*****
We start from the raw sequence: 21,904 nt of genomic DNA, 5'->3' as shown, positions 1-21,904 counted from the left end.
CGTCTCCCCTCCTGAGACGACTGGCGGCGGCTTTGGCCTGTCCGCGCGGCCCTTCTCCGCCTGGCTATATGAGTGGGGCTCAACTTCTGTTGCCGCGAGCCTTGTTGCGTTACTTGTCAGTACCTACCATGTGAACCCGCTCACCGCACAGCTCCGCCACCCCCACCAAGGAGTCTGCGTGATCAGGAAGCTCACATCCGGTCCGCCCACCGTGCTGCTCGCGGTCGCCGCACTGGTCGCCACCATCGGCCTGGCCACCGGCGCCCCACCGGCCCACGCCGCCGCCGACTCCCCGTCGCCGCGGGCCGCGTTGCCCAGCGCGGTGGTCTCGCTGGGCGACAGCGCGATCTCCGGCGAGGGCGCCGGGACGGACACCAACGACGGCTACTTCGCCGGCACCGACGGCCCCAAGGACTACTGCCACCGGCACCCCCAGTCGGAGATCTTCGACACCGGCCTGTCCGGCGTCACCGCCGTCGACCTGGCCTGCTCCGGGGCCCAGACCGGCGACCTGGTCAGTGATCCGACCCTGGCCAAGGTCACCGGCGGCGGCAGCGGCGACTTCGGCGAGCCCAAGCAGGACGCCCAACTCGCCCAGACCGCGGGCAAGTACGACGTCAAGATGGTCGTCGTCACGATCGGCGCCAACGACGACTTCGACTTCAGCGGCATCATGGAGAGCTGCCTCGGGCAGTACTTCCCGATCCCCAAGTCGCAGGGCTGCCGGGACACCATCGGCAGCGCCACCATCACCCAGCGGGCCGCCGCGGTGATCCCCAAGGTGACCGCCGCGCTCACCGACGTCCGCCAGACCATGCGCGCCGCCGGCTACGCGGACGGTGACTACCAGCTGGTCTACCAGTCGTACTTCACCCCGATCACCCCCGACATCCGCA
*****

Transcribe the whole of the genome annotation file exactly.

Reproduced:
We start from the raw sequence: 21,904 nt of genomic DNA, 5'->3' as shown, positions 1-21,904 counted from the left end.
CGTCTCCCCTCCTGAGACGACTGGCGGCGGCTTTGGCCTGTCCGCGCGGCCCTTCTCCGCCTGGCTATATGAGTGGGGCTCAACTTCTGTTGCCGCGAGCCTTGTTGCGTTACTTGTCAGTACCTACCATGTGAACCCGCTCACCGCACAGCTCCGCCACCCCCACCAAGGAGTCTGCGTGATCAGGAAGCTCACATCCGGTCCGCCCACCGTGCTGCTCGCGGTCGCCGCACTGGTCGCCACCATCGGCCTGGCCACCGGCGCCCCACCGGCCCACGCCGCCGCCGACTCCCCGTCGCCGCGGGCCGCGTTGCCCAGCGCGGTGGTCTCGCTGGGCGACAGCGCGATCTCCGGCGAGGGCGCCGGGACGGACACCAACGACGGCTACTTCGCCGGCACCGACGGCCCCAAGGACTACTGCCACCGGCACCCCCAGTCGGAGATCTTCGACACCGGCCTGTCCGGCGTCACCGCCGTCGACCTGGCCTGCTCCGGGGCCCAGACCGGCGACCTGGTCAGTGATCCGACCCTGGCCAAGGTCACCGGCGGCGGCAGCGGCGACTTCGGCGAGCCCAAGCAGGACGCCCAACTCGCCCAGACCGCGGGCAAGTACGACGTCAAGATGGTCGTCGTCACGATCGGCGCCAACGACGACTTCGACTTCAGCGGCATCATGGAGAGCTGCCTCGGGCAGTACTTCCCGATCCCCAAGTCGCAGGGCTGCCGGGACACCATCGGCAGCGCCACCATCACCCAGCGGGCCGCCGCGGTGATCCCCAAGGTGACCGCCGCGCTCACCGACGTCCGCCAGACCATGCGCGCCGCCGGCTACGCGGACGGTGACTACCAGCTGGTCTACCAGTCGTACTTCACCCCGATCACCCCCGACATCCGCA